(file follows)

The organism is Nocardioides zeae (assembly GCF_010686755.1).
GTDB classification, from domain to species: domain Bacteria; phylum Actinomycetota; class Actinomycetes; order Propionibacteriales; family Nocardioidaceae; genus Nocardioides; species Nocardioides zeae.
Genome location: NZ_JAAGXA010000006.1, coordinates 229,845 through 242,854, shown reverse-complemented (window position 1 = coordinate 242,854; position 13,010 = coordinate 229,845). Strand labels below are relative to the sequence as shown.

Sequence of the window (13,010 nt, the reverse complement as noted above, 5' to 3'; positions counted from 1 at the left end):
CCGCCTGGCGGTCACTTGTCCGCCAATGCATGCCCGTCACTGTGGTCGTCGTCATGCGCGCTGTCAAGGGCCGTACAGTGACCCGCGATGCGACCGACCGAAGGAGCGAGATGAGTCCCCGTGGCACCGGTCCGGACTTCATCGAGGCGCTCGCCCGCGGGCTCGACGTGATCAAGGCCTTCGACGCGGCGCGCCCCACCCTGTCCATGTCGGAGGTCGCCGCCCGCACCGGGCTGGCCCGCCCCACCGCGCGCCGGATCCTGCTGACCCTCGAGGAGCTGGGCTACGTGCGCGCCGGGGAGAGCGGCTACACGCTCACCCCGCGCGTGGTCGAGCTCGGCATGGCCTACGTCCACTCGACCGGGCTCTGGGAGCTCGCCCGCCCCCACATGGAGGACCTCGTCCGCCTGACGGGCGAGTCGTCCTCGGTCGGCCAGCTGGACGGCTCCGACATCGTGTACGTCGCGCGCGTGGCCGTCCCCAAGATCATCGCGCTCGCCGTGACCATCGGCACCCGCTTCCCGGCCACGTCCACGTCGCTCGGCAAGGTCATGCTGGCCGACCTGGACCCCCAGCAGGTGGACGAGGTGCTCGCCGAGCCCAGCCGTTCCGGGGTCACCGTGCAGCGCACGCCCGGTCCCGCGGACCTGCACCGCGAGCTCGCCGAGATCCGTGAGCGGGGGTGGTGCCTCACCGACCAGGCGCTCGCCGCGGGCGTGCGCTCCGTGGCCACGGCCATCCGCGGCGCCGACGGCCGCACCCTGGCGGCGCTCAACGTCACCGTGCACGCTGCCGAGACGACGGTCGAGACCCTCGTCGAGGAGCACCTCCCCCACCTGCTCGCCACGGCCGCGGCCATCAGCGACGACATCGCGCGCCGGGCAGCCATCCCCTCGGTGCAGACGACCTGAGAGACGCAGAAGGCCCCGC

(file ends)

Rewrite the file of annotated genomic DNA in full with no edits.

The organism is Nocardioides zeae (assembly GCF_010686755.1).
GTDB classification, from domain to species: domain Bacteria; phylum Actinomycetota; class Actinomycetes; order Propionibacteriales; family Nocardioidaceae; genus Nocardioides; species Nocardioides zeae.
Genome location: NZ_JAAGXA010000006.1, coordinates 229,845 through 242,854, shown reverse-complemented (window position 1 = coordinate 242,854; position 13,010 = coordinate 229,845). Strand labels below are relative to the sequence as shown.

Sequence of the window (13,010 nt, the reverse complement as noted above, 5' to 3'; positions counted from 1 at the left end):
CCGCCTGGCGGTCACTTGTCCGCCAATGCATGCCCGTCACTGTGGTCGTCGTCATGCGCGCTGTCAAGGGCCGTACAGTGACCCGCGATGCGACCGACCGAAGGAGCGAGATGAGTCCCCGTGGCACCGGTCCGGACTTCATCGAGGCGCTCGCCCGCGGGCTCGACGTGATCAAGGCCTTCGACGCGGCGCGCCCCACCCTGTCCATGTCGGAGGTCGCCGCCCGCACCGGGCTGGCCCGCCCCACCGCGCGCCGGATCCTGCTGACCCTCGAGGAGCTGGGCTACGTGCGCGCCGGGGAGAGCGGCTACACGCTCACCCCGCGCGTGGTCGAGCTCGGCATGGCCTACGTCCACTCGACCGGGCTCTGGGAGCTCGCCCGCCCCCACATGGAGGACCTCGTCCGCCTGACGGGCGAGTCGTCCTCGGTCGGCCAGCTGGACGGCTCCGACATCGTGTACGTCGCGCGCGTGGCCGTCCCCAAGATCATCGCGCTCGCCGTGACCATCGGCACCCGCTTCCCGGCCACGTCCACGTCGCTCGGCAAGGTCATGCTGGCCGACCTGGACCCCCAGCAGGTGGACGAGGTGCTCGCCGAGCCCAGCCGTTCCGGGGTCACCGTGCAGCGCACGCCCGGTCCCGCGGACCTGCACCGCGAGCTCGCCGAGATCCGTGAGCGGGGGTGGTGCCTCACCGACCAGGCGCTCGCCGCGGGCGTGCGCTCCGTGGCCACGGCCATCCGCGGCGCCGACGGCCGCACCCTGGCGGCGCTCAACGTCACCGTGCACGCTGCCGAGACGACGGTCGAGACCCTCGTCGAGGAGCACCTCCCCCACCTGCTCGCCACGGCCGCGGCCATCAGCGACGACATCGCGCGCCGGGCAGCCATCCCCTCGGTGCAGACGACCTGAGAGACGCAGAAGGCCCCGC